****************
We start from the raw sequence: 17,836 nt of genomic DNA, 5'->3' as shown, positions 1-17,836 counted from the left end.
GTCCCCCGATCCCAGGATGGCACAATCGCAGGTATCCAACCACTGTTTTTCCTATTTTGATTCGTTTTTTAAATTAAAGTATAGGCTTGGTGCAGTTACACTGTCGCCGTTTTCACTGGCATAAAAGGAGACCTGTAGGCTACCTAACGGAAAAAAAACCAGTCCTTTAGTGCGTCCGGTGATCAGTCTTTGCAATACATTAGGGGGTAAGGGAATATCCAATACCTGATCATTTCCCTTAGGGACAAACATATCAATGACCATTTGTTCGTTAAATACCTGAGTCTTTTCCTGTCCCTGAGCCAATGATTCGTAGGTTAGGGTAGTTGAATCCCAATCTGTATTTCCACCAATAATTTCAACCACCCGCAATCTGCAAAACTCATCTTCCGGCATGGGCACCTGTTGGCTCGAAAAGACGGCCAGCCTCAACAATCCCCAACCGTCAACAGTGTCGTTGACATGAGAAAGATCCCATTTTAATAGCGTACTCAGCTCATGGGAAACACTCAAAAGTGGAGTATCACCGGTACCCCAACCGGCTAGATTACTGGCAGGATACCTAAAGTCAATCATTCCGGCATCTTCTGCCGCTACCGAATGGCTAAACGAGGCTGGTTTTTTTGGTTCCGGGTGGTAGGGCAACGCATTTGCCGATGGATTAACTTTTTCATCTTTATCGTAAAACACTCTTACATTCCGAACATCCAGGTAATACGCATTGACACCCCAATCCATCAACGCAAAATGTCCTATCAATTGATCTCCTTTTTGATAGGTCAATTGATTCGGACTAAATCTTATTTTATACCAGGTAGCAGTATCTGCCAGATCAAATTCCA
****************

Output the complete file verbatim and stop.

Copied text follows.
We start from the raw sequence: 17,836 nt of genomic DNA, 5'->3' as shown, positions 1-17,836 counted from the left end.
GTCCCCCGATCCCAGGATGGCACAATCGCAGGTATCCAACCACTGTTTTTCCTATTTTGATTCGTTTTTTAAATTAAAGTATAGGCTTGGTGCAGTTACACTGTCGCCGTTTTCACTGGCATAAAAGGAGACCTGTAGGCTACCTAACGGAAAAAAAACCAGTCCTTTAGTGCGTCCGGTGATCAGTCTTTGCAATACATTAGGGGGTAAGGGAATATCCAATACCTGATCATTTCCCTTAGGGACAAACATATCAATGACCATTTGTTCGTTAAATACCTGAGTCTTTTCCTGTCCCTGAGCCAATGATTCGTAGGTTAGGGTAGTTGAATCCCAATCTGTATTTCCACCAATAATTTCAACCACCCGCAATCTGCAAAACTCATCTTCCGGCATGGGCACCTGTTGGCTCGAAAAGACGGCCAGCCTCAACAATCCCCAACCGTCAACAGTGTCGTTGACATGAGAAAGATCCCATTTTAATAGCGTACTCAGCTCATGGGAAACACTCAAAAGTGGAGTATCACCGGTACCCCAACCGGCTAGATTACTGGCAGGATACCTAAAGTCAATCATTCCGGCATCTTCTGCCGCTACCGAATGGCTAAACGAGGCTGGTTTTTTTGGTTCCGGGTGGTAGGGCAACGCATTTGCCGATGGATTAACTTTTTCATCTTTATCGTAAAACACTCTTACATTCCGAACATCCAGGTAATACGCATTGACACCCCAATCCATCAACGCAAAATGTCCTATCAATTGATCTCCTTTTTGATAGGTCAATTGATTCGGACTAAATCTTATTTTATACCAGGTAGCAGTATCTGCCAGATCAAATTCCA